The complete guide to the development process – Part 2 of 2

The following post and video is part 2 (See Part 1 here) of our recent interview with Property investment gurus OnProperty who were keen to give their readers an easy to understand rundown on the design and development process.


Lucky you. Your development application (DA) went through council without a hitch. Not unheard of but I wouldn’t say this was the norm either. Now you have your approval it’s time to add that extra level of detail so you can get your construction certificate (CC), have builders price the job and commence construction.



At this stage you have a council approved set of drawings which enables the architect to commence the detailed level of documentation required to get your building constructed. This may also involve incorporating some council conditions that were part of your DA approval. This stage may take a period of weeks but on anything more than a simple job will usually take at least a couple of months depending on the complexity of the job. As well as the drawings there will also likely be a number of schedules produced which outline the finishes, fittings and equipment (FF&E) that will be included in the project. Additional consultants will also be required to provide further detail to the architectural drawings. The most obvious being the structural engineer.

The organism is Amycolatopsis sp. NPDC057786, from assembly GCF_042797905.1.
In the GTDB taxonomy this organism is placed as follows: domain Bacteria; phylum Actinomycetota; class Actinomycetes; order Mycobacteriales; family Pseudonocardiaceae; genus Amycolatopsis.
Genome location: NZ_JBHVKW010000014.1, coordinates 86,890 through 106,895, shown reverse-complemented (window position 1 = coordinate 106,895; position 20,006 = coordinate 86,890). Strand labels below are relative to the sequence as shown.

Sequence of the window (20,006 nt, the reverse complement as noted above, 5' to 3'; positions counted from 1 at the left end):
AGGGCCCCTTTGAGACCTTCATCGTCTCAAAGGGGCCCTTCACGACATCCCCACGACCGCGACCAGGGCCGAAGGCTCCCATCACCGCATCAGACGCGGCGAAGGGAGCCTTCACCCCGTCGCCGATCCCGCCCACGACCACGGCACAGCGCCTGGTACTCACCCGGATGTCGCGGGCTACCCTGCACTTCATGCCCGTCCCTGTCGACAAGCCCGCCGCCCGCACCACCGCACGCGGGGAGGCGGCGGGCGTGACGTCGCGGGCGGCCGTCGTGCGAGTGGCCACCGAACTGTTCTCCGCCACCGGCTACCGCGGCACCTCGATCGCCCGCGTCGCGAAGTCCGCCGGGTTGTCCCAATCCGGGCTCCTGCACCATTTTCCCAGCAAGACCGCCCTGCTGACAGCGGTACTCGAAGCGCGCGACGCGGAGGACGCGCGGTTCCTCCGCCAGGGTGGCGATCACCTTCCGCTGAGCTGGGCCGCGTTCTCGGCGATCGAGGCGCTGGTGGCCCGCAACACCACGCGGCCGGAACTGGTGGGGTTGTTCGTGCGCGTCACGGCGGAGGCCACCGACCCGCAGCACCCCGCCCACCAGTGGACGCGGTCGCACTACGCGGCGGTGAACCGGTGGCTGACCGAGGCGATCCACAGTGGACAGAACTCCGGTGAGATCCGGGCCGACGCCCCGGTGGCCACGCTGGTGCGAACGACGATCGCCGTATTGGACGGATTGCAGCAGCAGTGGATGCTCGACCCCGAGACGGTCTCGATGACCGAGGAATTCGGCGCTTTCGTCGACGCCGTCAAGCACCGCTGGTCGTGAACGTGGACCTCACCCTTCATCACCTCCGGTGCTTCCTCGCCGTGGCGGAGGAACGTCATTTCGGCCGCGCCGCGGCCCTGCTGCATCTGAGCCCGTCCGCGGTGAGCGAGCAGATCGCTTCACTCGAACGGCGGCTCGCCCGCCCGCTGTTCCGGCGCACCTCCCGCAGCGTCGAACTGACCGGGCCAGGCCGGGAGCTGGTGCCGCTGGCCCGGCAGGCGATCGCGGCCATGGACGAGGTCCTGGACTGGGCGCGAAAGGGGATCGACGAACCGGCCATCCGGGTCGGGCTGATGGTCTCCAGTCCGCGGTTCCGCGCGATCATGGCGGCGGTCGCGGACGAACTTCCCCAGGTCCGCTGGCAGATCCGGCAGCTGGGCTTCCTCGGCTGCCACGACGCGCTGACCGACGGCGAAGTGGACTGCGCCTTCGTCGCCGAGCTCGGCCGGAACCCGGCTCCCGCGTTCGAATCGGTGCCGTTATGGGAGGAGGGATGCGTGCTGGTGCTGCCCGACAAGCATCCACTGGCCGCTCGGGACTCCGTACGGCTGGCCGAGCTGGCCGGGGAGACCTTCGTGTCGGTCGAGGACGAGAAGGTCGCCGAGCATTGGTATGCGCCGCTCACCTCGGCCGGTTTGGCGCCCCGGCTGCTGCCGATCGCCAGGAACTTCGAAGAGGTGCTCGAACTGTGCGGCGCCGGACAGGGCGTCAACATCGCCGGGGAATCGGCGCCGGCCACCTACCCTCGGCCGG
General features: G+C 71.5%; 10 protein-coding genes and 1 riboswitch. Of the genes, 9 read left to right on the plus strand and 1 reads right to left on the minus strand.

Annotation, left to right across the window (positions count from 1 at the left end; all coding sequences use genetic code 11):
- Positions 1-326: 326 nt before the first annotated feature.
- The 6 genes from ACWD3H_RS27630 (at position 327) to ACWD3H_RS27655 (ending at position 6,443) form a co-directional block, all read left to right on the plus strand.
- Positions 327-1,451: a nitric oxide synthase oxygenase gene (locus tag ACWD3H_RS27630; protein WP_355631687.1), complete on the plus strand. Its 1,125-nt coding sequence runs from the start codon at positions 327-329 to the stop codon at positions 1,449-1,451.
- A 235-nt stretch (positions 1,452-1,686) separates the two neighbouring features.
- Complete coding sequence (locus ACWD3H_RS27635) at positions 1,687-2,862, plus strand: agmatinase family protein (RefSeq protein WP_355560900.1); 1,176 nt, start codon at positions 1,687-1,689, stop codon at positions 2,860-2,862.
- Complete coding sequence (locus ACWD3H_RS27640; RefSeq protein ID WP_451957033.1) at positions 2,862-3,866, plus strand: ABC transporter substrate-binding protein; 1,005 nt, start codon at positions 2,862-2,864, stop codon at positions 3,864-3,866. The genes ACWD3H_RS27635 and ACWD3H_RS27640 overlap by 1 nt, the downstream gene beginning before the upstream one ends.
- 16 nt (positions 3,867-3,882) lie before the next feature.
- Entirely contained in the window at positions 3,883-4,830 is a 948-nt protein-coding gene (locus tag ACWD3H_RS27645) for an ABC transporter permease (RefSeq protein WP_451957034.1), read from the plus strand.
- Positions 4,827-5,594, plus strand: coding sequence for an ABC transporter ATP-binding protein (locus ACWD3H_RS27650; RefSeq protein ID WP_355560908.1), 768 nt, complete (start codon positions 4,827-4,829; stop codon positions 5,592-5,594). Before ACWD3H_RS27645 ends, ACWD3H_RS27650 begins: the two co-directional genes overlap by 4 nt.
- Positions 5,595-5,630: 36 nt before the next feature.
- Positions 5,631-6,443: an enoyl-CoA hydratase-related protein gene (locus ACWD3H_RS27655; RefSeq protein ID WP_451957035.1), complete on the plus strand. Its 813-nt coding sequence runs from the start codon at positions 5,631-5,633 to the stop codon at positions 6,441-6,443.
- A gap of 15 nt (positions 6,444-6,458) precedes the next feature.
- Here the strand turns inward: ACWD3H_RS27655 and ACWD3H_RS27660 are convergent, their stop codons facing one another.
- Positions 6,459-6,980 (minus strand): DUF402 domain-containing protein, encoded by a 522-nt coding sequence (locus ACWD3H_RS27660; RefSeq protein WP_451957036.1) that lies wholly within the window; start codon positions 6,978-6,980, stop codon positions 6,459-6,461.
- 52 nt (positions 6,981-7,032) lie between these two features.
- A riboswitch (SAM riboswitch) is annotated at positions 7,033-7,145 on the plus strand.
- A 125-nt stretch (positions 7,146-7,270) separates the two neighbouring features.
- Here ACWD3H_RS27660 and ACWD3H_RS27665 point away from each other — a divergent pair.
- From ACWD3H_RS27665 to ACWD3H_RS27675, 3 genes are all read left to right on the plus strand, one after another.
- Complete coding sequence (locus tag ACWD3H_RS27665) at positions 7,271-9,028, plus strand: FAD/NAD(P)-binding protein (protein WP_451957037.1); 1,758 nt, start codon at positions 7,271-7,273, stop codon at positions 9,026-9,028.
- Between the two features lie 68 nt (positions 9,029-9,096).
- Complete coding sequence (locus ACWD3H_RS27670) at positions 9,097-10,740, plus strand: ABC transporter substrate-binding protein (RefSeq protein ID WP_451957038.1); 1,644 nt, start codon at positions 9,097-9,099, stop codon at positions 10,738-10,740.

Once completed these documents will form the basis of the mandatory requirement for a construction certificate (CC). The CC (to be signed off by council or a private certifier) ensures that the construction documents are consistent with the DA approval (i.e you havn’t tried to add another floor to your house without council noticing) and that they are generally in compliance with the various Australian Standards and Building Codes. Without this you are not allowed to build.





Your architect has now produced a set of documents that will allow you and your architect to have (ideally three) builders price the job. Once builders have responded with their prices your architect is in a position to assist you with making a decision on who may be most suitable. There is usually some negotiation involved with the preferred builder before signing a contract. The type of contract to be used is a subject for another blog post but there are typically two types. Lump Sum contracts and Cost Plus contracts.



Nice one. You have found a builder! It is usually preferable that the architect remain involved in some capacity for the duration of the build. This ensures that tabs can be kept on cost, quality and timing. Practical completion signals the substantial completion of works and the start of the defects liability period which involves the builder rectifying any defects identified by the architect. An occupation certificate will be required from the PCA and then a final certificate issued by the architect once all defects have been rectified. Then all you have to do is move in and enjoy your new home.

While the architect can be involved on an ad hoc basis through this construction stage it is advisable to engage them for this stage as the contract administrator. This ensures the best outcome for you.


Development process

Diagram care of Inner West Council


That is the gist of the process. I have kept it as simple as possible and hopefully the video fills in any gaps. However, feel free to get in touch with any questions you may have. Always happy to talk…and drink coffee.


P.S In the meantime download one of our FREE guides to help you get started on your new project



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